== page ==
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First Satellite Tracks of Young Sea Turtles in the South Atlantic Ocean
Neonate loggerhead turtle with solar-powered satellite transmitters.
NOAA scientists are working to understand the migratory behavior and dispersal patterns of loggerhead sea turtles (Caretta caretta) in the South Atlantic Ocean.
Where do sea turtles go in the South Atlantic?
The preliminary data suggest that young loggerhead turtles in the South Atlantic are influenced by seasonal changes in ocean currents. Turtles move south during early/mid season and north later in the season.
This information helps us identify loggerhead turtles' vulnerability to fishing activity based upon seasonality and ocean currents. This study complements our ongoing research in reducing incidental capture of sea turtles in pelagic longline fisheries.
How did we find out where they go?
Working with University of Central Florida (UCF) and Projeto Tamar collaborators in Bahia, Brazil, NOAA scientist, Yonat Swimmer, tagged 19 neonate loggerhead turtles using modified small-scale solar-powered satellite tags, developed by Dr. Kate Mansfield of UCF.
The loggerhead turtles were lab-reared until they were 4-13 months old (about 4-10 inches long and about 0.5-6 pounds). They were released at different times throughout the nesting season to coincide with changes in the current pattern along the coast of Bahia, Brazil, where the turtles were born:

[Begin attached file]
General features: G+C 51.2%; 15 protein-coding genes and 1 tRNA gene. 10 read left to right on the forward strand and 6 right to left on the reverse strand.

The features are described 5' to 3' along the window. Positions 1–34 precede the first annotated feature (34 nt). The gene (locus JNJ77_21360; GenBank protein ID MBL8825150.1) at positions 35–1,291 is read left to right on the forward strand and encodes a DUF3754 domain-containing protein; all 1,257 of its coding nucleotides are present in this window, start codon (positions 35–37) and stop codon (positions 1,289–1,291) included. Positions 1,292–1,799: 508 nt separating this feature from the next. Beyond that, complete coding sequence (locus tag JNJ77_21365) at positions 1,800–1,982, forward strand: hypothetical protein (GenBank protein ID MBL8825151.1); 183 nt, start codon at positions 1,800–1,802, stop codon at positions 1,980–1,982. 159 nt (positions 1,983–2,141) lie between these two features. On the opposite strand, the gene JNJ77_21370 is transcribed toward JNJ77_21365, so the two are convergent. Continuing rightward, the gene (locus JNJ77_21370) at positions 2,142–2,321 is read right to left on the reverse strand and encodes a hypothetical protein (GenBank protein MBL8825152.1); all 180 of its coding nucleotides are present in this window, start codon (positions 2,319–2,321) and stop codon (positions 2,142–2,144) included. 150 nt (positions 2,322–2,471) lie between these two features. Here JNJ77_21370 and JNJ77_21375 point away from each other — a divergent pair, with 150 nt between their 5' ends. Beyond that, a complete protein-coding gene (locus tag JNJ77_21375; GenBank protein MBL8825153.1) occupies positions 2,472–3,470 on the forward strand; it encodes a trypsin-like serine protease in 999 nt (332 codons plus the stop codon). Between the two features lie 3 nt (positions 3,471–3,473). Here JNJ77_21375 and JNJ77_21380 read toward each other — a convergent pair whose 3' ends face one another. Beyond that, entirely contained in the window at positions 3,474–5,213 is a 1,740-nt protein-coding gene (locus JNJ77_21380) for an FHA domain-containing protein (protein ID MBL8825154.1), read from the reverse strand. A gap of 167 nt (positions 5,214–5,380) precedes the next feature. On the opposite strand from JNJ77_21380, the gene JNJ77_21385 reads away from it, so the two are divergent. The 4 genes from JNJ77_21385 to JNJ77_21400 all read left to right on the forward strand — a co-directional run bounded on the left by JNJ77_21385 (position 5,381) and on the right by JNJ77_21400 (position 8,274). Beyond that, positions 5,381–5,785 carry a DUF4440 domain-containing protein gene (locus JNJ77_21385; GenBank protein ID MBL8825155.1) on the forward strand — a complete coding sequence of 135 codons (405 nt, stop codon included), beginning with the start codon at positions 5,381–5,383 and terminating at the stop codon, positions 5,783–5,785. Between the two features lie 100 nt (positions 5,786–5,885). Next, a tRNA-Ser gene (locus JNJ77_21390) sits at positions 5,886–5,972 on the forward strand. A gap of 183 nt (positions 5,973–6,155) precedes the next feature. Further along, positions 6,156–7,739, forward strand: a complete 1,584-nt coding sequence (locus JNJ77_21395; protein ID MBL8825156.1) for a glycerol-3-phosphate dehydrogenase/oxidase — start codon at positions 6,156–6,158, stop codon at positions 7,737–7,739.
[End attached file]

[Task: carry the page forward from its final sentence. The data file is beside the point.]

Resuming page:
- November 2012
- December 2012
- March 2013
- May 2013
Oceanographic drifters were released along with the turtles to collect simultaneously information on current patterns and to examine the probability that turtles were passively drifting with the prevailing ocean currents.
Sea surface currents in the South Atlantic Ocean offshore loggerhead neonate turtle release sites by season.
We tracked the transmission for an average of about 2 months (though two transmitted for less than 5 days). Throughout the tracking period, the turtles traveled about 350-2,950 miles (575-4,755 km).
Tracks of 17 neonate turtles after their release from Bahia, Brazil during four releases in 2012-2013.
Initially, all turtles followed a general circulation pattern observed with initial drifter trajectories following large-scale current patterns. While some of the turtles traveled along the continental slope (north or south depending on the prevailing current pattern), others also moved to oceanic waters. Unlike loggerhead turtles in the North Atlantic that drift off the continental shelf, turtles here moved parallel to coast.
What did we learn?
The preliminary data suggest that young loggerhead turtles in the South Atlantic appear to be influenced by seasonal changes in ocean currents. This information is helpful to identify loggerhead turtles' vulnerability to fishing activity based upon seasonality and ocean currents.
Updated: June 18, 2014